AbstractThis study investigates the how riming in stratiform precipitation impacts polarimetric signatures. Using a vertically pointing Doppler X-band radar, cases can be separated into one of three groups: unrimed to lightly rimed, riming with no bimodal spectra and fall speeds greater than 2.0 m s−1, and riming with bimodal velocity spectra. By averaging polarimetric variables over a 20° by 10 km box near the X-band radar, different signatures were documented for each of the three groups. These polarimetric signatures were then compared to a simplified T-matrix scattering model. ZDR was the one polarimetric variable to consistently vary across all three groups. Unrimed to lightly rimed cases had profiles of polarimetric signatures similar to numerous previous studies. Riming cases without a detectable bimodal spectra had ZDR values on the order of 0.2 dB lower than unrimed to lightly rimed cases, while cases with a bimodal spectra had ZDR values about 0.2 to 0.4 dB higher than unrimed to lightly rimed cases. Both signatures were reproduced using populations of aggregates, dendrites, and needles in the T-matrix scattering model. While these signatures show the potential to identify riming, they are not significantly larger than measurement biases and case-to-case variability to be confidently used without confirmation from other data sources, such as a vertically pointing radar.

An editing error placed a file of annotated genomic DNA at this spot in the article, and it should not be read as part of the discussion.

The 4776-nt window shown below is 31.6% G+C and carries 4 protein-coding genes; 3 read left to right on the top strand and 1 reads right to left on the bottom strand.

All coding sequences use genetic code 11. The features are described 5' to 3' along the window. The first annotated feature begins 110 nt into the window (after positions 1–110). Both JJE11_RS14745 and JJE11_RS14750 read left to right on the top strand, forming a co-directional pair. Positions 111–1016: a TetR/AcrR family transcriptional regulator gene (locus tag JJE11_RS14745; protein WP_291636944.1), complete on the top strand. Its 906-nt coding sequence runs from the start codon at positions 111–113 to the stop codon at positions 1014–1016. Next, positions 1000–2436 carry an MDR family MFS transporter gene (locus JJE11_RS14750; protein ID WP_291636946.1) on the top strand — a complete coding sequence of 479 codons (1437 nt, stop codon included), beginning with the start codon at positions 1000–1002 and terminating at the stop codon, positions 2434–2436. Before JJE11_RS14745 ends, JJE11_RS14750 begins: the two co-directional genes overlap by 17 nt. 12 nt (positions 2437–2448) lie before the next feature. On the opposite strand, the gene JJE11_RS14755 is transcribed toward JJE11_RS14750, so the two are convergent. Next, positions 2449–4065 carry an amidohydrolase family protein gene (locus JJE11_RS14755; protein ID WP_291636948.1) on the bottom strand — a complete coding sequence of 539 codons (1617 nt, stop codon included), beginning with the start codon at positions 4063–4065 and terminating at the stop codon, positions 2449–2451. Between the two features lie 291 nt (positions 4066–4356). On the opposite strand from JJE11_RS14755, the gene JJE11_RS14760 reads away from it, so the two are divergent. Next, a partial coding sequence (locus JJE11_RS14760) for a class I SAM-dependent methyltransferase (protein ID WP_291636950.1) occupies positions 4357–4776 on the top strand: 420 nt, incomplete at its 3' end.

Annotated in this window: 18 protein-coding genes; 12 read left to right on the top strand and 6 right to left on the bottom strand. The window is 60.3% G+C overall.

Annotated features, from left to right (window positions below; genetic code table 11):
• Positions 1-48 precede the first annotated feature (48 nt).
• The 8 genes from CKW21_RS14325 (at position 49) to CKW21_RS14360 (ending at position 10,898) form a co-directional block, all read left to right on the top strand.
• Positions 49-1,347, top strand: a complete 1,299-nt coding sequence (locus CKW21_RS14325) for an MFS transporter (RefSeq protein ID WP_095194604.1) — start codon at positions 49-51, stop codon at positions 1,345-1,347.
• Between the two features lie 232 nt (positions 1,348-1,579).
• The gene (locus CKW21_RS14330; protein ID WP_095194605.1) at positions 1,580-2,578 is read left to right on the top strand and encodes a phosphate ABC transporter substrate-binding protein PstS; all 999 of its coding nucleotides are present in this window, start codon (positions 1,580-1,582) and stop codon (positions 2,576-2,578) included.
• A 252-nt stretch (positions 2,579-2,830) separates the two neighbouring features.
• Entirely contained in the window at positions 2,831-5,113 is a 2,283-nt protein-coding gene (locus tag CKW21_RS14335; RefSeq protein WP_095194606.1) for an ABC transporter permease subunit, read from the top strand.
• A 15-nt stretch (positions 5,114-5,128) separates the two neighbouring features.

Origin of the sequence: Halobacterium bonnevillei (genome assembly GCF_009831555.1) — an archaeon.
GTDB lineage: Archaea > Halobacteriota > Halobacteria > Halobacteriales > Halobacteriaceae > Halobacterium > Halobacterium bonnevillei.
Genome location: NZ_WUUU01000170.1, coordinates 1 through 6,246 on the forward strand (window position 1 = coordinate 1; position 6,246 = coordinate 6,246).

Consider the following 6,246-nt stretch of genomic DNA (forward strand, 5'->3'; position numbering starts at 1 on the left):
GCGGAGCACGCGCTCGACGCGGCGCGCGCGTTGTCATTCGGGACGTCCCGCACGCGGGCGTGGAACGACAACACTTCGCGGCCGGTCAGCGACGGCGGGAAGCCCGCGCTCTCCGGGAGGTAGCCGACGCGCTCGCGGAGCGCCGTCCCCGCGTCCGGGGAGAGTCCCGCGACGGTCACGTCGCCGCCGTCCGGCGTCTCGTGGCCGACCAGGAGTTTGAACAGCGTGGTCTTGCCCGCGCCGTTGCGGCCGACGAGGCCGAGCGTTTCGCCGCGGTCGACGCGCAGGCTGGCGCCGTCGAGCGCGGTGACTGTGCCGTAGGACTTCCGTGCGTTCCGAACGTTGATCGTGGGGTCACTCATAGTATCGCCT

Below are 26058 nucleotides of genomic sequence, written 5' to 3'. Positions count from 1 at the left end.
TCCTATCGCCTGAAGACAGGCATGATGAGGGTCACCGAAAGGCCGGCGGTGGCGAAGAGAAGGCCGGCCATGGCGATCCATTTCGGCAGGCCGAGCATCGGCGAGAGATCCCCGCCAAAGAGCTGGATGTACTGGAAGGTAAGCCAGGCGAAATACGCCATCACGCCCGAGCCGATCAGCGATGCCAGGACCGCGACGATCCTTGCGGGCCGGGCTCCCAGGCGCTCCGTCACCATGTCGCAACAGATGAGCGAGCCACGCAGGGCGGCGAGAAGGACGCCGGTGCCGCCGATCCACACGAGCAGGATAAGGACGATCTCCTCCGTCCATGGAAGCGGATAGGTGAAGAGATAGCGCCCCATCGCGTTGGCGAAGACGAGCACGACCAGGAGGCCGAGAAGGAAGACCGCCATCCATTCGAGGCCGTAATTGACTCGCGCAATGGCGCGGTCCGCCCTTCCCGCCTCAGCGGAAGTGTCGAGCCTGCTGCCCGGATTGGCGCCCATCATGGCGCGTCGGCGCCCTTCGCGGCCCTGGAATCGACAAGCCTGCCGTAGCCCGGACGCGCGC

Journal of Applied Meteorology and Climatology – American Meteorological Society
Published: Dec 15, 2017
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